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Life After FTX: Bankman-Fried’s Employees Struggle to Move On

  

Category:  Op/Ed

Via:  vic-eldred  •  4 months ago  •  1 comments

By:   Story by Alexander Osipovich

Life After FTX: Bankman-Fried’s Employees Struggle to Move On
The Justice Department called FTX one of the biggest financial frauds in U.S. history. It accused Bankman-Fried of diverting customer funds to pay for luxury real estate, political donations and risky investments. Three members of his inner circle pleaded guilty to fraud and testified against him. In November, a jury convicted Bankman-Fried of seven counts of fraud and conspiracy.

S E E D E D   C O N T E N T


A few weeks after FTX collapsed, Natalie Tien started crying in a New York City grocery store.

She was still in disbelief that the phenomenally successful crypto exchange where she had worked, often putting in 16-hour days, had imploded overnight. Its team of young, idealistic employees in the Bahamas had scattered. Her old boss, Sam Bankman-Fried, was facing a criminal investigation. Much of her net worth—at least $500,000 in FTX shares and various cryptocurrencies—had evaporated.

Tien, who led public relations for FTX and was also Bankman-Fried’s executive assistant, felt depressed for months. She attended his trial last fall in a bid for closure. She holds Bankman-Fried responsible for the catastrophic losses to FTX’s customers. But she was saddened when Judge Lewis Kaplan on Thursday sentenced him to 25 years in prison.

“He’s a brilliant person, and his talents could be better used elsewhere,” Tien said.

Former FTX employees have felt a mix of emotions about Bankman-Fried’s odyssey from crypto hero to federal prisoner. Some sympathized with the former FTX chief executive. Others, angry at the harm he caused, said he deserved to be punished.

Above all, FTX employees are still struggling to reconcile their memories of the company with the picture of a multibillion-dollar fraud painted by prosecutors and trial witnesses.

The Justice Department called FTX one of the biggest financial frauds in U.S. history. It accused Bankman-Fried of diverting customer funds to pay for luxury real estate, political donations and risky investments. Three members of his inner circle pleaded guilty to fraud and testified against him. In November, a jury convicted Bankman-Fried of seven counts of fraud and conspiracy.

“It’s like, what the hell was going on? It was not apparent at all from what I was seeing in the office,” said Can Sun, the former general counsel of FTX.

Sun, like the other former employees interviewed for this article, hasn’t been accused of wrongdoing and said he was in the dark about illegal activity at FTX. He said he only pieced together that Bankman-Fried’s crypto hedge fund, Alameda Research, had borrowed FTX customer funds on Nov. 7, 2022.

That day, as FTX was reeling from a flood of customer withdrawals, other FTX executives pulled Sun into a meeting about raising emergency funding, during which he learned that billions of dollars were missing. He later took a walk with Bankman-Fried around his elite Bahamas apartment complex. As they walked, the FTX chief asked if there were potential legal justifications for Alameda’s use of customer funds. Sun offered a few theoretical justifications, but stressed that they weren’t supported by the facts. He resigned the next day.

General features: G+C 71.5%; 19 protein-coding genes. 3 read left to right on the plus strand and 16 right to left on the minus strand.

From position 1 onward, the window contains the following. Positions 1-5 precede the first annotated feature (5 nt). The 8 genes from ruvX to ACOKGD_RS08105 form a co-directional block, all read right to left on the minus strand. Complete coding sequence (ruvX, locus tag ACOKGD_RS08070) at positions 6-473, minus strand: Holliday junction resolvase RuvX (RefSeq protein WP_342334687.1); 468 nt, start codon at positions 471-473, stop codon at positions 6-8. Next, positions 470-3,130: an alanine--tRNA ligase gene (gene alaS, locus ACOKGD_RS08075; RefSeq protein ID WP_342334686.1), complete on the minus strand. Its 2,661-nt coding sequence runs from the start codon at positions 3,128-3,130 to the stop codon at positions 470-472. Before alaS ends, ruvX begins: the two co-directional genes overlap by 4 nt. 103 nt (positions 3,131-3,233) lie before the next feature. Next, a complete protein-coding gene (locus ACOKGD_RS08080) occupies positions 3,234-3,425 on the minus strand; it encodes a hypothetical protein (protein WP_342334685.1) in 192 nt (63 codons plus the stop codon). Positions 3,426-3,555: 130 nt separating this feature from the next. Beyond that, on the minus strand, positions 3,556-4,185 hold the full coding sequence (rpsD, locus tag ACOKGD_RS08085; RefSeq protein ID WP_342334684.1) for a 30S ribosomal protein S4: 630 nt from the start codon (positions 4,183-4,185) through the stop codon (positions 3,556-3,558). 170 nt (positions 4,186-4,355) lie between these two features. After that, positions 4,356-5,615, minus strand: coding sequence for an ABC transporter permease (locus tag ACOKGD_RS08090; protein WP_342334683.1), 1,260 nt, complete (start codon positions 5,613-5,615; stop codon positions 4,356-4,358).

Sun finds it maddening that Bankman-Fried has never admitted to knowingly misappropriating customer funds, and has characterized the collapse of FTX as a failure of risk management, rather than a crime.

“When this whole thing happened, Sam was never straight with me or anyone else,” Sun said.

A spokesman for Bankman-Fried declined to comment. Speaking in court on Thursday, the former FTX chief apologized to his former colleagues. “I know a lot of people feel really let down, and they were right,” he said at his sentencing hearing.


Within weeks of the collapse of FTX, Sun was on a call with federal prosecutors. He later signed a nonprosecution agreement and testified against Bankman-Fried at the trial. Sun says he did nothing wrong, but agreed to the deal out of an abundance of caution, as he might have unknowingly approved deals involving misappropriated funds.

His ties to FTX initially dogged him as he worked to re-establish his legal career. The general counsel of one big crypto firm refused to meet with Sun, citing his FTX connection. Sun is now head of legal affairs and compliance for Backpack, a startup crypto exchange led by an ex-Alameda employee.

Bankman-Fried should face serious consequences as a deterrent to other white-collar criminals, said Sun, adding that he personally lost about $4 million in FTX’s collapse.



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Vic Eldred
Professor Principal
1  seeder  Vic Eldred    4 months ago


Sam Bankman-Fried, former CEO of cryptocurrency exchange FTX, was sentenced to 25 years in prison for crimes of fraud and conspiracy.


The democrat party has lost a major donor.


And for many Christians and especially Catholics today is Good Friday.

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It is a solemn day for the faithful.

And a good day for atheists to stop hating their religious neighbors.

 
 

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